NXP’s solutions for EV charging revolve around a number of processor families designed specifically to deliver the performance and functionality required in demanding applications like EV charging system designs. Among these processor families, members of NXP’s Kinetis KM3x series microcontrollers (MCUs) are designed specifically to provide a certifiable accurate power delivery measurement. Based on an Arm® 32-bit Cortex® M0+ core, Kinetis KM3x MCUs integrate an extensive set of functional blocks for measurement, security, communications, and system support, along with on-chip flash and static random access memory (SRAM) (Figure 2).
Figure 2: The Kinetis KM3x series integrates a complete set of functional blocks needed to implement a certifiable accurate power delivery measurement. (Image source: NXP Semiconductors)
To simplify metrology implementation, the KM35x MCU measurement front-end integrates a highly accurate sigma-delta analog-to-digital converter (ADC), multiple successive approximation register (SAR) ADCs, up to four programmable gain amplifiers (PGAs), a high-speed analog comparator (HSCMP), a phase compensation logic block, and a high-precision internal voltage reference (VREF) with low-temperature drift. To protect the integrity of the metrology unit, the on-chip security functionality supports both active and passive tamper detection with time stamping. Used in combination with external sensors, relays, and other peripherals, these on-chip blocks provide all the functionality needed to rapidly implement a sophisticated metrology subsystem for an EV charging system power socket front-end (Figure 3).
Figure 3: With a Kinetis KM MCU, developers need only a few additional external components to implement an EV power socket subsystem. (Image source: NXP Semiconductors)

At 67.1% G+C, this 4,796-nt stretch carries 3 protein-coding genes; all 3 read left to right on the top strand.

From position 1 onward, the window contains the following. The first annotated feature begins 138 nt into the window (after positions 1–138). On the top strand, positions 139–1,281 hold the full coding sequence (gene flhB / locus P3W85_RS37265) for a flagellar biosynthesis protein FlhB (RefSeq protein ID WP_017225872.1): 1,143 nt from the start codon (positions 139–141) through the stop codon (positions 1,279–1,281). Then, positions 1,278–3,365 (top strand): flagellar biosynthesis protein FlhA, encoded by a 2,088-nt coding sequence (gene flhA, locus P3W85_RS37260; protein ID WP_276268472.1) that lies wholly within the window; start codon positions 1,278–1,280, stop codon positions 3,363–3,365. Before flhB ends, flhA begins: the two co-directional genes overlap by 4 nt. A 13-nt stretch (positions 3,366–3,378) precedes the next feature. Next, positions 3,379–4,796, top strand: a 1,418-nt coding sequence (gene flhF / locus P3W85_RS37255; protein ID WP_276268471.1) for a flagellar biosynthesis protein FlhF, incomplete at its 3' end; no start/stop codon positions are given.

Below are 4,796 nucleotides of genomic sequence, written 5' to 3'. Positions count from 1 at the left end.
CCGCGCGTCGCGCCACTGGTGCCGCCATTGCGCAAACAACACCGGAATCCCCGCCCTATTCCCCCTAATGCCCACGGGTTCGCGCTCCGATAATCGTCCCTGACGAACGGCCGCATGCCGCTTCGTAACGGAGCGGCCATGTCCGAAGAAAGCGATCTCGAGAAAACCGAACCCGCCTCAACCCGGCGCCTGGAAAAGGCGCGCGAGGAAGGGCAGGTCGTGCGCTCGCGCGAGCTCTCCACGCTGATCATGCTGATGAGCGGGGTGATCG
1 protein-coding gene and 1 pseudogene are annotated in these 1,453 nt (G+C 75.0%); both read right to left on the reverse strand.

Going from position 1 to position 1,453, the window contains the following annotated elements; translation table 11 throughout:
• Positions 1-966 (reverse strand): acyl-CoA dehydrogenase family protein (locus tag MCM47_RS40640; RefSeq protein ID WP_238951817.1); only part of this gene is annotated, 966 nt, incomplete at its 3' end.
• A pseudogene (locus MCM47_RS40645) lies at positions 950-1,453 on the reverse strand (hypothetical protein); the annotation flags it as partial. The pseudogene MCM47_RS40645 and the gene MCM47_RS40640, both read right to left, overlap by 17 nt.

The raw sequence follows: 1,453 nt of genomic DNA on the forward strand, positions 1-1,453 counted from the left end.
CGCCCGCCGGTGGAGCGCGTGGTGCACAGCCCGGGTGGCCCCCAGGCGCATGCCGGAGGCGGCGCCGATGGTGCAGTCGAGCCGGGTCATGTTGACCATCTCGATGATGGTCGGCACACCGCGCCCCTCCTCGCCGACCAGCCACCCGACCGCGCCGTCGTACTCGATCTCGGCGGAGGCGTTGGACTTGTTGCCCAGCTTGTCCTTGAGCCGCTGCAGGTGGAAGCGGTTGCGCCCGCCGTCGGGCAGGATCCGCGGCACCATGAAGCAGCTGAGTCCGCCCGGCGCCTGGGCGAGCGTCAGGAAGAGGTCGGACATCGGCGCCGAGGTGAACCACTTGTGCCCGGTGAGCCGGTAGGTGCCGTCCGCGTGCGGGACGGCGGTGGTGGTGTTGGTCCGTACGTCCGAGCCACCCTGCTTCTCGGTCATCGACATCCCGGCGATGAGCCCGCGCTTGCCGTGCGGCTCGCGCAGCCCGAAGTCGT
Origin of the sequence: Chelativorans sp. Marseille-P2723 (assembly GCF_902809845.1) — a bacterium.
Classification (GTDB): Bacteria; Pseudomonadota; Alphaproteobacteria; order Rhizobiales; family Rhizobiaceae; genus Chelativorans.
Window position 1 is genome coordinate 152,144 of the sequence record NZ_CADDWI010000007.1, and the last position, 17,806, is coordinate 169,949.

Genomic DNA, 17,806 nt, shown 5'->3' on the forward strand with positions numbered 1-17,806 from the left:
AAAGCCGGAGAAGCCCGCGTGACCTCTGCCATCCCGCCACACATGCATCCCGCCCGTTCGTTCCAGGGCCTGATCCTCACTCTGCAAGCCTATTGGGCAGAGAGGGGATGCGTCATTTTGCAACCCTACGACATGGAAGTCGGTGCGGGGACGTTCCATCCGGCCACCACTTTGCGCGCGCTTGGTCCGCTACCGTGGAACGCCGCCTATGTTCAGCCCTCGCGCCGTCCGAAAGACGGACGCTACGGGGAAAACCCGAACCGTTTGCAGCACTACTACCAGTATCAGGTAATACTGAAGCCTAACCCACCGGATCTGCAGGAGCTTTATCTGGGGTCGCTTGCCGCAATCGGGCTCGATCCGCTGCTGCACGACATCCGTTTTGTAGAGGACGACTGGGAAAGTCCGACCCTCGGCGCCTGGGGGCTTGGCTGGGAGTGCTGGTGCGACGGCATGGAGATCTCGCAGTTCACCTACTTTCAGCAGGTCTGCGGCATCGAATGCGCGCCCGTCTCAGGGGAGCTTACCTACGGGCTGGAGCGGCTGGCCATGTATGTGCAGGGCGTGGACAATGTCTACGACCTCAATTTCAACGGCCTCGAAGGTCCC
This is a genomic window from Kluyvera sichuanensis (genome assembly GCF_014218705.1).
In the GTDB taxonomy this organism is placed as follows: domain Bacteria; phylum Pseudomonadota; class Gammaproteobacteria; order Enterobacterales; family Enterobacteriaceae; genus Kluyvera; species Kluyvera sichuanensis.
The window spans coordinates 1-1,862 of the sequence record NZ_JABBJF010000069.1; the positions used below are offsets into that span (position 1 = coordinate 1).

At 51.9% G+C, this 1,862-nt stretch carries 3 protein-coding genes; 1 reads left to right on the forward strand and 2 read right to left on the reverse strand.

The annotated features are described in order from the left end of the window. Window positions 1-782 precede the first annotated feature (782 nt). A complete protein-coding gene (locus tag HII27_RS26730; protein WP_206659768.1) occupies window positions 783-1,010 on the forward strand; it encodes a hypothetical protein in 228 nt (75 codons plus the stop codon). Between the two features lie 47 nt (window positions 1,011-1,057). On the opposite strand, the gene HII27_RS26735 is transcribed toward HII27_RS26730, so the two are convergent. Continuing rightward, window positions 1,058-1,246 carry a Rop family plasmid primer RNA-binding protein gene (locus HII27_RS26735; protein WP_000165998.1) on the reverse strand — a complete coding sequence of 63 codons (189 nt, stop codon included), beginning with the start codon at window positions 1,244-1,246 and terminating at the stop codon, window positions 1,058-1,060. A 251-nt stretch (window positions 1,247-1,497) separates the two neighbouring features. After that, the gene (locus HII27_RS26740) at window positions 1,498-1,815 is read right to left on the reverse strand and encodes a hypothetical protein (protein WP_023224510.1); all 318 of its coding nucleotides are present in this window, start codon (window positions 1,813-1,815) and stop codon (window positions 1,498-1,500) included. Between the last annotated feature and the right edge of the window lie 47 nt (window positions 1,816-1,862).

Implementing the EV charging system controller
As noted above, an EV charging systems controller orchestrates the wide variety of functional capabilities needed in every system. The demands of this subsystem dictate the use of a processor able to deliver both the real-time performance needed to ensure precise control of the charging system, as well as the processing throughput needed to support diverse protocols while minimizing design footprint and cost.
Based on the Arm Cortex-M7 core, NXP’s i.MX RT series of crossover processors deliver the real-time capabilities of embedded microcontrollers with application processor-level performance. With an operating frequency of 600 megahertz (MHz) and a full complement of peripherals, i.MX RT processors such as the i.MX RT1064 are able to meet demands for low-latency real-time response. At the same time, features like a large on-chip memory, an external memory controller, a graphics subsystem, and multiple connectivity interfaces meet application demands (Figure 4).
Figure 4: The i.MX RT1064 crossover processor combines peripherals and memory with an Arm Cortex-M7 processor subsystem designed to deliver both real-time execution and application processor-level performance. (Image source: NXP Semiconductors)
Besides meeting critical real-time and performance requirements, EV charging system designs need to ensure security on multiple fronts including tamper detection and authentication of power connections and payment methods. For data protection, secure boot, and secure debug, developers can take advantage of the i.MX RT processor’s integrated security features including high assurance boot, hardware cryptography, bus encryption, secure non-volatile storage, and a secure Joint Test Action Group (JTAG) controller.
To further harden security in an EV charging system controller, a design would typically complement the i.MX RT processor’s security capabilities by including an NXP EdgeLock SE050 secure element. Designed to provide end-to-end lifecycle security, the SE050 provides hardware-based security accelerators for a range of popular cryptography algorithms, trusted platform module (TPM) functionality, secure bus transactions, and secure storage. By using this device to provide a root of trust (RoT) for the execution environment, developers can secure critical operations including authentication, secure onboarding, integrity protection and attestation.
Using an i.MX RT processor and EdgeLock SE05x device, developers need only a few additional components to implement a controller subsystem designed to run a high-performance, real-time operating system (RTOS) (Figure 5).
Figure 5: With their integrated functionality and performance capabilities, i.MX RT MCUs simplify design of controller subsystems for EV charging systems. (Image source: NXP Semiconductors)